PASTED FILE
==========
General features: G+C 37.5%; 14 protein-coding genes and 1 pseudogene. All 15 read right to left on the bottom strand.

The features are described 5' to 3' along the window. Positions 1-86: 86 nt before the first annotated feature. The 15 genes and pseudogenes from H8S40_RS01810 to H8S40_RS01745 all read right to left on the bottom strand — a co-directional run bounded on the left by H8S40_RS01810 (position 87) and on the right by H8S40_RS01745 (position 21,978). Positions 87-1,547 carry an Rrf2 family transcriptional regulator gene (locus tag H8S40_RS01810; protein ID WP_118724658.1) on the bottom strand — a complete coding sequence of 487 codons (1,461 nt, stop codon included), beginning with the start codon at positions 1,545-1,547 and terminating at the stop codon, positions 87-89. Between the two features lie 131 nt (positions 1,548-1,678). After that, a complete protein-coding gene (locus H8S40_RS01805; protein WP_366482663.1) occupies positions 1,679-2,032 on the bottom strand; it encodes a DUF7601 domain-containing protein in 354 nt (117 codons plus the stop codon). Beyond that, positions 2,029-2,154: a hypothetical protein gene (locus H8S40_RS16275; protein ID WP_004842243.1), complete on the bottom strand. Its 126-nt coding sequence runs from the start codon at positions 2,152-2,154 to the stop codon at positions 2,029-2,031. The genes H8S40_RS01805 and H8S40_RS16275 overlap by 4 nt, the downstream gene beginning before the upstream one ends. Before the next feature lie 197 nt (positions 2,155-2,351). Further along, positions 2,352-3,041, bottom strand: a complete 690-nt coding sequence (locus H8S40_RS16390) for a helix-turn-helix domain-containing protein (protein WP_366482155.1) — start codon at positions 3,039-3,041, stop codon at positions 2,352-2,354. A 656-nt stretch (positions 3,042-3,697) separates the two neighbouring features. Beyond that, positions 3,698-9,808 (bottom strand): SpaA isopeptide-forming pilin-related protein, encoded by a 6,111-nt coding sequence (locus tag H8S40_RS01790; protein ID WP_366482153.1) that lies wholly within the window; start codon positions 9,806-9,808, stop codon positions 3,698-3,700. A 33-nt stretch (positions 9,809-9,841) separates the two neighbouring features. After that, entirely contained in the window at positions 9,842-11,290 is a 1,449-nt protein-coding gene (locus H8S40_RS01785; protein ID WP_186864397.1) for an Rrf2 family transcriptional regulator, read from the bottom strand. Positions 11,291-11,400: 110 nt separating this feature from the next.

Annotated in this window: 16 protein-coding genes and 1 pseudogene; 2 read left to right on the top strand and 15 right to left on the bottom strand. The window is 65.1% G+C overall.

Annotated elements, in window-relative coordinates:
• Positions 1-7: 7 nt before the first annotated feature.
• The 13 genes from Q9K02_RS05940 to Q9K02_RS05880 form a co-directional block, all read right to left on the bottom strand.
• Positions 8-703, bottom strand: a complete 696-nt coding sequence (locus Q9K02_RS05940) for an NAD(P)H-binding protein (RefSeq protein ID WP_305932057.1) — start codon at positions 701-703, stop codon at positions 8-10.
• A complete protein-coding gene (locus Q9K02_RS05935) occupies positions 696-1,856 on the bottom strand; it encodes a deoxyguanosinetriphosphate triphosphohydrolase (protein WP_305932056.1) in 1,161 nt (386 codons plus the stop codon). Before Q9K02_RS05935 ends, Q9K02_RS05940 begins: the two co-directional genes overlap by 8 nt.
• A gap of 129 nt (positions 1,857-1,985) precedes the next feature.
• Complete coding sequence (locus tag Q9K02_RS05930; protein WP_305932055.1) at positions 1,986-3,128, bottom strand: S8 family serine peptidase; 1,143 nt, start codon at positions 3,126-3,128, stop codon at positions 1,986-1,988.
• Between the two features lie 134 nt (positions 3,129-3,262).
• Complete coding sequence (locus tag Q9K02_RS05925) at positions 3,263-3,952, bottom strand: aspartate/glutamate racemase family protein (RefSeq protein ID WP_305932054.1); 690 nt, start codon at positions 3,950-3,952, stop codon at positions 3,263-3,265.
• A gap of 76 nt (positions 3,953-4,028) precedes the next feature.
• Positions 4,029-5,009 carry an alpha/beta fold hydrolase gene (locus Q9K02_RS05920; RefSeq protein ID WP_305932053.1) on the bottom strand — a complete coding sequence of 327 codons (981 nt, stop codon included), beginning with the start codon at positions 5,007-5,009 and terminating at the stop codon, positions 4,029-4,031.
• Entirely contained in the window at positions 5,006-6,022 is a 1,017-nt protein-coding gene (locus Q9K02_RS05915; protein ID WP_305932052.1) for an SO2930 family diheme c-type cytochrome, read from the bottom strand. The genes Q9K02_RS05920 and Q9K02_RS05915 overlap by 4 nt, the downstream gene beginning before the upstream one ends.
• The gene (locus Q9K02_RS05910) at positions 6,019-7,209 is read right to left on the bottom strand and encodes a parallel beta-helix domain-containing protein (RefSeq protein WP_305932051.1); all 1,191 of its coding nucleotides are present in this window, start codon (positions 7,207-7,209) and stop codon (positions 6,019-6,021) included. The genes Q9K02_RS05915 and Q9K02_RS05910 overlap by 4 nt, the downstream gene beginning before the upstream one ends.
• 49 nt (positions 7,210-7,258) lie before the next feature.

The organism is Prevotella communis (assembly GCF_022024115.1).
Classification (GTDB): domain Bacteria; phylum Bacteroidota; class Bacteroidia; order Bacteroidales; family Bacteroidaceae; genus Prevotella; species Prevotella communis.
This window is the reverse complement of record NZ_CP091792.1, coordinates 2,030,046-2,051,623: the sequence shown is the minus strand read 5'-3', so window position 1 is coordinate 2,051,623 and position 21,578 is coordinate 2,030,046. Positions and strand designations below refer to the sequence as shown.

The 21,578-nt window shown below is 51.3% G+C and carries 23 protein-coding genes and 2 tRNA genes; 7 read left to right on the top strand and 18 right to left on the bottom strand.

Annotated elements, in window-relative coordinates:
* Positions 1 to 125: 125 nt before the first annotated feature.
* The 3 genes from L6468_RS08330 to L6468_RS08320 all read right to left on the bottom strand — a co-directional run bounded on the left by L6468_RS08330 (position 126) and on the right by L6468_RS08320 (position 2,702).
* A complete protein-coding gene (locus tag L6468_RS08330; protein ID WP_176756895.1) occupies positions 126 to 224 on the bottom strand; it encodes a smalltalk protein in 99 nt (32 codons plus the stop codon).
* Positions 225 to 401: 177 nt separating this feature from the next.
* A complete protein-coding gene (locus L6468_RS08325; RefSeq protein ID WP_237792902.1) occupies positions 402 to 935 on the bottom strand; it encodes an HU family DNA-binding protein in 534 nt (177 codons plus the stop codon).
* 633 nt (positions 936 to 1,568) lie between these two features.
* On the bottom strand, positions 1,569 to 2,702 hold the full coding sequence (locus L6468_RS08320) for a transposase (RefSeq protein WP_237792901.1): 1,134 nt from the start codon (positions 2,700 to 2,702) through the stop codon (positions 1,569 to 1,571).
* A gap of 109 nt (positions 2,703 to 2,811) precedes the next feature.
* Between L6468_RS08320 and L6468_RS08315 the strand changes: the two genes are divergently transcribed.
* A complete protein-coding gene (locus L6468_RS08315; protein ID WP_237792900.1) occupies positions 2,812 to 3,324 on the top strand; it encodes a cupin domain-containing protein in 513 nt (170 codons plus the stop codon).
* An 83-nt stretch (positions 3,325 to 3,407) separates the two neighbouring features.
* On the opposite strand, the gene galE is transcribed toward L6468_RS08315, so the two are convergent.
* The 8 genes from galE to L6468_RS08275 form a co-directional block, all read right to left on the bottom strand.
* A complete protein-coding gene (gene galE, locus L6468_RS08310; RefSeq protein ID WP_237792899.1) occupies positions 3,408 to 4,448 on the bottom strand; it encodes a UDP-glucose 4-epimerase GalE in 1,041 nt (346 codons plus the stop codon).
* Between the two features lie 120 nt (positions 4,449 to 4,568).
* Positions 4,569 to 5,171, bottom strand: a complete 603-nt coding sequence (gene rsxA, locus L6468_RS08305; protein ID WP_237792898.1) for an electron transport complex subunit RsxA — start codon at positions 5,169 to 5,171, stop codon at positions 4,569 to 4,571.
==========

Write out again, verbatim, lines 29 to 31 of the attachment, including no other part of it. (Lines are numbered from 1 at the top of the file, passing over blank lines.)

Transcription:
* On the bottom strand, positions 1,569 to 2,702 hold the full coding sequence (locus L6468_RS08320) for a transposase (RefSeq protein WP_237792901.1): 1,134 nt from the start codon (positions 2,700 to 2,702) through the stop codon (positions 1,569 to 1,571).
* A gap of 109 nt (positions 2,703 to 2,811) precedes the next feature.
* Between L6468_RS08320 and L6468_RS08315 the strand changes: the two genes are divergently transcribed.